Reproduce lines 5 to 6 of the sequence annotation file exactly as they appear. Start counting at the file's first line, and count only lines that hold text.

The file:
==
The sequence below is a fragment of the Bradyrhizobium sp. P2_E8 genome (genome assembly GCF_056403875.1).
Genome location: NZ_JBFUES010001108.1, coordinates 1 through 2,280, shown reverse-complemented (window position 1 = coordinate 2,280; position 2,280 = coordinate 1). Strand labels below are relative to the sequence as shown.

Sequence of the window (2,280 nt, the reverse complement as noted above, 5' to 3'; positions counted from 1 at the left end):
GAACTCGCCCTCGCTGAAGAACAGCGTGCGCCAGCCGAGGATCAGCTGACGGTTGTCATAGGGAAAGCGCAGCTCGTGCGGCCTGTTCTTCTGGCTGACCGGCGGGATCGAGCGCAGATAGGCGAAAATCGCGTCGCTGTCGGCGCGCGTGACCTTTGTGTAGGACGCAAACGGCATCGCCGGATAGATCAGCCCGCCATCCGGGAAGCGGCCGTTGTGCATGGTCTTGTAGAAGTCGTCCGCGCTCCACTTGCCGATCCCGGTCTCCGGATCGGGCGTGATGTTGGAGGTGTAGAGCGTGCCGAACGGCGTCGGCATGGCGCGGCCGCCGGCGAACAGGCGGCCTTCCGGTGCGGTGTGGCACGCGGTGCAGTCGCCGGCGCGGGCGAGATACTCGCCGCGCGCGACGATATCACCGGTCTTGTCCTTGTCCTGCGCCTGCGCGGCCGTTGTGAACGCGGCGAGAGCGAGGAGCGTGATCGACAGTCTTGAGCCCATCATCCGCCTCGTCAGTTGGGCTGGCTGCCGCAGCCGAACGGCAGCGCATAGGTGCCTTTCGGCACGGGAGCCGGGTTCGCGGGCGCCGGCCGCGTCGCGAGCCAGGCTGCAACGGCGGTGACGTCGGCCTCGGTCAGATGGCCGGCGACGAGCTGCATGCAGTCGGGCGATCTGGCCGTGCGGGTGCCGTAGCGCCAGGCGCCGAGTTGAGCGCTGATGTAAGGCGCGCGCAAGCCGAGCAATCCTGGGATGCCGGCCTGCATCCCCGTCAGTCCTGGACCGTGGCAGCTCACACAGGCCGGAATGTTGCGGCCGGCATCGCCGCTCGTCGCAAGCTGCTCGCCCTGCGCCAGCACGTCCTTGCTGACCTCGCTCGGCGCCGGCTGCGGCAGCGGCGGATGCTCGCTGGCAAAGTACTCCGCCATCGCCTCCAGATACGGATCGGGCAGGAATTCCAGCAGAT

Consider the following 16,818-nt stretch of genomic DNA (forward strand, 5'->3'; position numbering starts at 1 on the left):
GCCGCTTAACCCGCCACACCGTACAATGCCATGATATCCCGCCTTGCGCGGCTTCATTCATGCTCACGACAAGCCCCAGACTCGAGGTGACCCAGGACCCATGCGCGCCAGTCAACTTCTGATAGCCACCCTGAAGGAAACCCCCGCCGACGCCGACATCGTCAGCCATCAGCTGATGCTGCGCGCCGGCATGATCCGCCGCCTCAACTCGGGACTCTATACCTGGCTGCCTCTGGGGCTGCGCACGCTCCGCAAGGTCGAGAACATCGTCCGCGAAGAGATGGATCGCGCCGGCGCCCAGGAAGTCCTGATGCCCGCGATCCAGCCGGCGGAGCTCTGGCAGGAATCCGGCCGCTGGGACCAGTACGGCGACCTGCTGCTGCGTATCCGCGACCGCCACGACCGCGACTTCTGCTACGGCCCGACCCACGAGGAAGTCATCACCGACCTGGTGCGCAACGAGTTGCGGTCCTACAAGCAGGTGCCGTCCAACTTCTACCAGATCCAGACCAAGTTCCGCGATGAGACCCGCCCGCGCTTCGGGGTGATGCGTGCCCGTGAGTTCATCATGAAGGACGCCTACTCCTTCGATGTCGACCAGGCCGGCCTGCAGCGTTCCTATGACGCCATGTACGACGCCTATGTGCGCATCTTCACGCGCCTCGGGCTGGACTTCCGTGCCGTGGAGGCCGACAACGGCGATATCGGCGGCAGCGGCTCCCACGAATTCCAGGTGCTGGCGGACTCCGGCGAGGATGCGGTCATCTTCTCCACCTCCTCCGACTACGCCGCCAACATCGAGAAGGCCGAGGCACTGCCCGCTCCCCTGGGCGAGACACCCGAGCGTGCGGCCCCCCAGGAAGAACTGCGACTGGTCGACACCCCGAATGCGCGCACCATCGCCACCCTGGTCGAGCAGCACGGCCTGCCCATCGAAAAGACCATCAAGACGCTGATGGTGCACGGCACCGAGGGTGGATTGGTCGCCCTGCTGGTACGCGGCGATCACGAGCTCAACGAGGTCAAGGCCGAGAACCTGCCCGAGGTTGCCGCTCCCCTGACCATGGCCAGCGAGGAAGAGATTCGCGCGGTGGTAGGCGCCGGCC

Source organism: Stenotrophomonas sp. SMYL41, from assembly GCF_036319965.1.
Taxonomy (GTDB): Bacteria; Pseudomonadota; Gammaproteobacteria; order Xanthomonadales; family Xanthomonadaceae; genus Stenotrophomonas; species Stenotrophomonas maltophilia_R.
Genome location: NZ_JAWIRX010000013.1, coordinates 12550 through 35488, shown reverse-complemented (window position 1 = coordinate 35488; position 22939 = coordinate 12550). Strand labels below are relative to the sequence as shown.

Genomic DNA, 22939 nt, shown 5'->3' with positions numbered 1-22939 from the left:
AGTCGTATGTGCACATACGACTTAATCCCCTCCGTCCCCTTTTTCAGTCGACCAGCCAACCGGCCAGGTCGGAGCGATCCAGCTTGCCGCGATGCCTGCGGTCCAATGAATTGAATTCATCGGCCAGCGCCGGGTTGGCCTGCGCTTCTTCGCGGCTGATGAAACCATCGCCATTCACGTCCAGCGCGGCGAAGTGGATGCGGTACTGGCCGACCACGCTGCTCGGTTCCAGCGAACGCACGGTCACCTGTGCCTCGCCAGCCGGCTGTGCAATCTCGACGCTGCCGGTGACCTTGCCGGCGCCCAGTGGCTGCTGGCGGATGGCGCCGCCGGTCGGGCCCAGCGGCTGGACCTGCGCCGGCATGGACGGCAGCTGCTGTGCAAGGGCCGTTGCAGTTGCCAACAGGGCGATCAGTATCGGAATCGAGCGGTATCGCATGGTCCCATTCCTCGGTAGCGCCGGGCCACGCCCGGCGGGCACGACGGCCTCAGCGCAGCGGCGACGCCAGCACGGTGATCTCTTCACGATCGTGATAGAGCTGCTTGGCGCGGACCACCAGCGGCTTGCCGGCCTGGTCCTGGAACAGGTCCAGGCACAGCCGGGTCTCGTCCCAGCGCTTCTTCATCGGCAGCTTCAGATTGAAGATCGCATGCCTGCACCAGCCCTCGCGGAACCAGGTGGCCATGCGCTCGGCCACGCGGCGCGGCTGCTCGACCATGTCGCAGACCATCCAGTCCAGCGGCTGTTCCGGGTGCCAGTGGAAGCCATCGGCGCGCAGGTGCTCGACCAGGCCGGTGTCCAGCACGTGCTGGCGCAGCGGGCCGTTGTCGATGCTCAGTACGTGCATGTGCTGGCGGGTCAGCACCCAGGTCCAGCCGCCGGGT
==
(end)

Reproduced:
Consider the following 16,818-nt stretch of genomic DNA (forward strand, 5'->3'; position numbering starts at 1 on the left):
GCCGCTTAACCCGCCACACCGTACAATGCCATGATATCCCGCCTTGCGCGGCTTCATTCATGCTCACGACAAGCCCCAGACTCGAGGTGACCCAGGACCCATGCGCGCCAGTCAACTTCTGATAGCCACCCTGAAGGAAACCCCCGCCGACGCCGACATCGTCAGCCATCAGCTGATGCTGCGCGCCGGCATGATCCGCCGCCTCAACTCGGGACTCTATACCTGGCTGCCTCTGGGGCTGCGCACGCTCCGCAAGGTCGAGAACATCGTCCGCGAAGAGATGGATCGCGCCGGCGCCCAGGAAGTCCTGATGCCCGCGATCCAGCCGGCGGAGCTCTGGCAGGAATCCGGCCGCTGGGACCAGTACGGCGACCTGCTGCTGCGTATCCGCGACCGCCACGACCGCGACTTCTGCTACGGCCCGACCCACGAGGAAGTCATCACCGACCTGGTGCGCAACGAGTTGCGGTCCTACAAGCAGGTGCCGTCCAACTTCTACCAGATCCAGACCAAGTTCCGCGATGAGACCCGCCCGCGCTTCGGGGTGATGCGTGCCCGTGAGTTCATCATGAAGGACGCCTACTCCTTCGATGTCGACCAGGCCGGCCTGCAGCGTTCCTATGACGCCATGTACGACGCCTATGTGCGCATCTTCACGCGCCTCGGGCTGGACTTCCGTGCCGTGGAGGCCGACAACGGCGATATCGGCGGCAGCGGCTCCCACGAATTCCAGGTGCTGGCGGACTCCGGCGAGGATGCGGTCATCTTCTCCACCTCCTCCGACTACGCCGCCAACATCGAGAAGGCCGAGGCACTGCCCGCTCCCCTGGGCGAGACACCCGAGCGTGCGGCCCCCCAGGAAGAACTGCGACTGGTCGACACCCCGAATGCGCGCACCATCGCCACCCTGGTCGAGCAGCACGGCCTGCCCATCGAAAAGACCATCAAGACGCTGATGGTGCACGGCACCGAGGGTGGATTGGTCGCCCTGCTGGTACGCGGCGATCACGAGCTCAACGAGGTCAAGGCCGAGAACCTGCCCGAGGTTGCCGCTCCCCTGACCATGGCCAGCGAGGAAGAGATTCGCGCGGTGGTAGGCGCCGGCC